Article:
As organizations continue to figure out what data to capture, they must also grapple with the more challenging questions of how to capture it, and what to do once they have it. To answer these questions, companies must balance trade-offs between time (it can take years to build integrated CRM systems), money (it can cost tens of millions of dollars) and culture (even with a great system to capture and manage customer data, there are no guarantees that customers will feed it and employees will use it).
With unlimited time and money, building the infrastructure to capture and analyze data is easy. Culture inevitably becomes the barrier to success. We talk to telcos who can’t get anyone to pay attention to their data-driven segmentation, CPGs who don’t have the structures and permissions to share data across brands, and financial institutions who have to secure buy-in on data integration one silo at a time. These organizational impediments dramatically delay the creation of a complete and actionable view of the customer.
From our experience, a key to capturing, linking, and analyzing unique identifiers is showing quick wins that demonstrate tangible benefit before investing in a large-scale CRM initiative. There are near term workarounds available to make this possible. AI and machine learning companies have emerged that can piece together disparate points of data and create accordingly contextualized offerings (see inset). These solutions are static, and do not displace the need for permanent infrastructure and training to get the most out of data. If deployed properly, however, they provide the clearest case to management, front line employees, and high priority customers that sharing and using identifier data is mutually value creating.
Let’s go back to sports. Right now, people spend their money on Leafs, Raptors and TFC tickets because they’re all good, and winners sell themselves. As any Toronto sports fan knows, the winning won’t last forever, at least not across the board. So how can MLSE get me to keep spending money across their properties in the long run? By giving me a reason to share my data, and by linking all that data together to create cross-platform offers and experiences that get me excited in all facets of my life. In short, know me! Just have Auston Matthews give me a call and we’ll go from there…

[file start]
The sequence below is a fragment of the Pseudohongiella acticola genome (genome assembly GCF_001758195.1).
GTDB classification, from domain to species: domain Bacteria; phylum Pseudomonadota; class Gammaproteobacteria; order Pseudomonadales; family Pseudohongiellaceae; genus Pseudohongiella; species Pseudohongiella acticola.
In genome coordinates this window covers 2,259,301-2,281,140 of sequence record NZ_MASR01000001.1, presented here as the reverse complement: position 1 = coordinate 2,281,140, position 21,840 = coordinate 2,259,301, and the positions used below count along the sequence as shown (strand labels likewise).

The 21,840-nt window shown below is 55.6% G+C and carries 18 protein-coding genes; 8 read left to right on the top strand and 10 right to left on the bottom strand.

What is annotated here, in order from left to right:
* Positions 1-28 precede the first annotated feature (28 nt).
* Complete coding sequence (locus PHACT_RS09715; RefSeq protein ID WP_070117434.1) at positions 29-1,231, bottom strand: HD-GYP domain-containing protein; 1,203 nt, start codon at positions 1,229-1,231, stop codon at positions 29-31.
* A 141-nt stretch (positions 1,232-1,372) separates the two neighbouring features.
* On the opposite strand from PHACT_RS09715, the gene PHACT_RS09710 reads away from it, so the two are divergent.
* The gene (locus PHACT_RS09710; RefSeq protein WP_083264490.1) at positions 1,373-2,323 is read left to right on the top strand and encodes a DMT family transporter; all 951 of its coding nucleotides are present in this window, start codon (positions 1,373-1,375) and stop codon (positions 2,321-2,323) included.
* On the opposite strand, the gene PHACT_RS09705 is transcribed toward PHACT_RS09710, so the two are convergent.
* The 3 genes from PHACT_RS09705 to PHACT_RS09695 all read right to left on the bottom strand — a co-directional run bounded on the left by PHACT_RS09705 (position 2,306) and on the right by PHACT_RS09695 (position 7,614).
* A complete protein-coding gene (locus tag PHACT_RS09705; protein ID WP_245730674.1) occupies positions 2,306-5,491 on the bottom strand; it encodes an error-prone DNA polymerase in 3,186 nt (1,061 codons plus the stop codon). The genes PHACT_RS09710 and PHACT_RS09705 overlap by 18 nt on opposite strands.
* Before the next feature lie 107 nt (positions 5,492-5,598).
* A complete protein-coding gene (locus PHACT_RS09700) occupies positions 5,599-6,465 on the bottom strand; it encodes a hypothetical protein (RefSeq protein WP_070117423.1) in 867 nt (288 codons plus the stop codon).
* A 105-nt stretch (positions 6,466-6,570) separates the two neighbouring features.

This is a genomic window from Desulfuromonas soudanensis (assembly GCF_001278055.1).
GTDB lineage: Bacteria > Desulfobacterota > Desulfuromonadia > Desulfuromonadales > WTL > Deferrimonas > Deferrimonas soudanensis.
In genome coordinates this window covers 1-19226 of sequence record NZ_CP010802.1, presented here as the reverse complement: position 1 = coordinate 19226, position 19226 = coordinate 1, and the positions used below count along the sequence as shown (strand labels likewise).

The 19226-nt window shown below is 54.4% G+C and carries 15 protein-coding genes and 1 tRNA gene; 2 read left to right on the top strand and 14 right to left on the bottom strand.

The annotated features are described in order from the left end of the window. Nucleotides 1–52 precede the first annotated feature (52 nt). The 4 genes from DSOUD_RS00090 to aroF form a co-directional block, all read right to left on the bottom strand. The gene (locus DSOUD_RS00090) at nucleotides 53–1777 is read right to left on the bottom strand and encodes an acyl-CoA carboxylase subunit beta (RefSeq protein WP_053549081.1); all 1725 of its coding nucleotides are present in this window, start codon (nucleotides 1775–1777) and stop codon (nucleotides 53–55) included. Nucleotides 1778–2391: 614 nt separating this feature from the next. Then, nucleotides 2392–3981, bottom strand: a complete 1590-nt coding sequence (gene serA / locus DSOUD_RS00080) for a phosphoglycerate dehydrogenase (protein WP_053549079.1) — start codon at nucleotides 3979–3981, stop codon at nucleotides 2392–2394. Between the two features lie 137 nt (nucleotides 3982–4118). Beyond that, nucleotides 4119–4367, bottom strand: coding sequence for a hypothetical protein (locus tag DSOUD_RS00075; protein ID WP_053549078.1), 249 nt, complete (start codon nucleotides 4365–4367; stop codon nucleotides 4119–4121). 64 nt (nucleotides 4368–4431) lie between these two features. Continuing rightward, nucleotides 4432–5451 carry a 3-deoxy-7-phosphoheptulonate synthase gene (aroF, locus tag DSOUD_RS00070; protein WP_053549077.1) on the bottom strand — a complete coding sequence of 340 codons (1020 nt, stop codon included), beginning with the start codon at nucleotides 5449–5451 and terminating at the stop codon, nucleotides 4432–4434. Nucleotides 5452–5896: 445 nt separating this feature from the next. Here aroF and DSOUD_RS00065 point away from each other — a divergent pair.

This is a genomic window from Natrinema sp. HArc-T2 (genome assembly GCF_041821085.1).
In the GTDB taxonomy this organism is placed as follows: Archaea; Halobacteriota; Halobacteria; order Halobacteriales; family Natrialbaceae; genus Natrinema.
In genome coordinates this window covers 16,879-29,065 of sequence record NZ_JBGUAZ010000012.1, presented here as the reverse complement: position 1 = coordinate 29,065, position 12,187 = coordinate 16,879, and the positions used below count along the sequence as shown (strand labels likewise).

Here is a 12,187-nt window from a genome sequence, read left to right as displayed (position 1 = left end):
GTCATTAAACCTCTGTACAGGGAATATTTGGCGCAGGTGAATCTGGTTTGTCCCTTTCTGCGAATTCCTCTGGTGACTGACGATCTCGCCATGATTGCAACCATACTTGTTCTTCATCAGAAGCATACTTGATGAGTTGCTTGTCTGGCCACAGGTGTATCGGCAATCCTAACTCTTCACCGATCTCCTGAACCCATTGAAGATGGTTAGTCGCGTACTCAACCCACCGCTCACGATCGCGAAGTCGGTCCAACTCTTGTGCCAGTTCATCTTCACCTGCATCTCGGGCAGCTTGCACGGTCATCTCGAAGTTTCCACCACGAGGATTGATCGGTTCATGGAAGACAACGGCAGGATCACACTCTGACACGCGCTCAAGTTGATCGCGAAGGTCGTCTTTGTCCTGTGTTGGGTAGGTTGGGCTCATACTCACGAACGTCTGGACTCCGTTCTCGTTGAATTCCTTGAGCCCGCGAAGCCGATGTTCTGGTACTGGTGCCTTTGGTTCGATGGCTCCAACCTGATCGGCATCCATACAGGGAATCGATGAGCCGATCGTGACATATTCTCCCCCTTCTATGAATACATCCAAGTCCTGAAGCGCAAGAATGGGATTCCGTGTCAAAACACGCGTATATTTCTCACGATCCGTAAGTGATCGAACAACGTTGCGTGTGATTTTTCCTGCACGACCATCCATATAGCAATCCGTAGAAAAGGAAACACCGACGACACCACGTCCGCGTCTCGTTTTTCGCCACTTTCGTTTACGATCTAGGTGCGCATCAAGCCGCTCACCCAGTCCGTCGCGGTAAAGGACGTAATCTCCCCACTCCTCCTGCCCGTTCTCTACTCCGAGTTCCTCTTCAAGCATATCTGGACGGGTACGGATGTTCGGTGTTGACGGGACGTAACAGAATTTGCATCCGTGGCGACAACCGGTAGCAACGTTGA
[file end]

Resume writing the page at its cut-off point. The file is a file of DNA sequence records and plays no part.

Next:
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Case Study: Creating a single view of the customer
We collaborate with an innovative software company that can pull together data in pretty much any format and structure and cross-reference it to create unique customer signatures. Our partner used this capability to help a top 5 US bank build a consolidated picture of their customers, pulling information from multiple databases and millions of PDFs.
Our partner’s software leveraged machine learning and AI tools to match customer names, company names, addresses, and other semi-unique identifiers to extract a specific list of high net worth (HNW) clients. The bank was previously unable to truly understand these customers, as data on their different assets had been buried in disparate systems.
Creating a single view of the HNW customer helped the bank understand the breadth of products that they had sold to each individual customer. This insight allowed them to effectively optimize offerings and manage risk. Let us know if you’d like to learn more.